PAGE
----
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A proposed class-action lawsuit filed against two health plans for the exposure of members’ protected health information has been rejected by the Pennsylvania Supreme Court.
Avrum Baum filed a lawsuit against Keystone Mercy Health Plan and AmeriHealth Mercy Health Plan in 2010 following the loss of a flash drive containing the data of approximately 286,000 patients. One of the patients affected by the data breach was Baum’s special needs daughter.
Baum claimed in the suit that the loss of the device violated the privacy rights of patients. He also claimed the health plans had been negligent by failing to protect the data of patients, and the health plans had inaccurately told patients that their protected health information (PHI) was secured. Baum claimed that deceptive practices were used, which violated Uniform Trade Practices and Consumer Protection Law (UTPCPL).
In July 2013, the class-action lawsuit was denied by a trial judge as Baum could not show that his daughter’s PHI was stored on the device and that the case did not have standing because Baum had not purchased his daughter’s insurance policy, which had been provided through Medicaid and that an ascertainable loss had not been suffered. A private cause of action could therefore not be brought under UTPCPL.
In the recent Superior Court ruling Judge Correale F. Stevens said “As stated previously, on December 9, 2014, a panel of this Court affirmed the trial court’s denial of class certification on Appellant’s negligence claims but vacated its decision to deny class certification on the UTPCPL deceptive conduct claim.” The trial court had determined that the UTPCPL claim did not meet the commonality requirement of Rule 1702(2), as in order to file a private cause of action under UTPCPL the plaintiff must show reliance.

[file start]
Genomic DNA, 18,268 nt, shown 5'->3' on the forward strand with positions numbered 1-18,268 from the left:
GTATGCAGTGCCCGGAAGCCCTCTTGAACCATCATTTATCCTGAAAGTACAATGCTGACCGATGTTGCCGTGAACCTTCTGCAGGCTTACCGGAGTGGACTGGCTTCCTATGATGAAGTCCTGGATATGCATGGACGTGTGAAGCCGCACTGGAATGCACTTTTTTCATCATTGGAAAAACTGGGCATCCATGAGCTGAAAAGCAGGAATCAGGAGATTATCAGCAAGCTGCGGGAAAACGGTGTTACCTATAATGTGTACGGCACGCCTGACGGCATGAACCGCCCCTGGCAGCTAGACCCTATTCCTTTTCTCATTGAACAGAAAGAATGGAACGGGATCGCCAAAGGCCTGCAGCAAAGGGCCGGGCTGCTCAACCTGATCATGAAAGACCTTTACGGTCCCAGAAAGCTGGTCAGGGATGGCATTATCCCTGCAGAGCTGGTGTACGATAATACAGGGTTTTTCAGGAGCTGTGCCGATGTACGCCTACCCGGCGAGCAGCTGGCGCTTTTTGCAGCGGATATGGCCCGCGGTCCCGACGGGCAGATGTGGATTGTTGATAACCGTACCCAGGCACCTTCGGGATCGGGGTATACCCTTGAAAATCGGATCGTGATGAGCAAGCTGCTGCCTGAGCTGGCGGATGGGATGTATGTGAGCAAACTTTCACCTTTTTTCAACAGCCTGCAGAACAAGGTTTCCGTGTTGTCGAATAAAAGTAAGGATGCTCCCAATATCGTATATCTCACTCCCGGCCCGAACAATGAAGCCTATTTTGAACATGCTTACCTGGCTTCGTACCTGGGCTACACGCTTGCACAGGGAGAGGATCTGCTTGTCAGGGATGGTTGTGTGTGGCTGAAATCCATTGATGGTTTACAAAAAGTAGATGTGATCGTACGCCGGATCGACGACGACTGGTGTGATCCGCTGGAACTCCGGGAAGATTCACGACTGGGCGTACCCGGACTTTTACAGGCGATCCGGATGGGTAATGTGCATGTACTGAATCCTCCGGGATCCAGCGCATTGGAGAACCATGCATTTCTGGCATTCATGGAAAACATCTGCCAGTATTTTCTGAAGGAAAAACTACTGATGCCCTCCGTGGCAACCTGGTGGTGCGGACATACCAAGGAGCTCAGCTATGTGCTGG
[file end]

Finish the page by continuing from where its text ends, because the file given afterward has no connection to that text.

This ruling confirms how difficult it can be for plaintiffs to recover damages for the exposure of their protected health information, especially in cases where a plaintiff is unable to demonstrate actual harm or losses have been suffered as a direct result of the exposure of PHI.
Victims of healthcare data breaches may be exposed to an increased risk of suffering future harm or losses after their PHI has been exposed, but hypothetical harm is unlikely to be sufficient to obtain class certification. It is also difficult to obtain class-action certification on the grounds of negligence as this can be difficult to prove.
Previous cases have been filed by data breach victims on the grounds of negligence for a healthcare provider’s failure to implement more robust defenses to keep PHI secure. However, it can be difficult to determine whether breaches could realistically have been prevented had alternate data protection systems been implemented.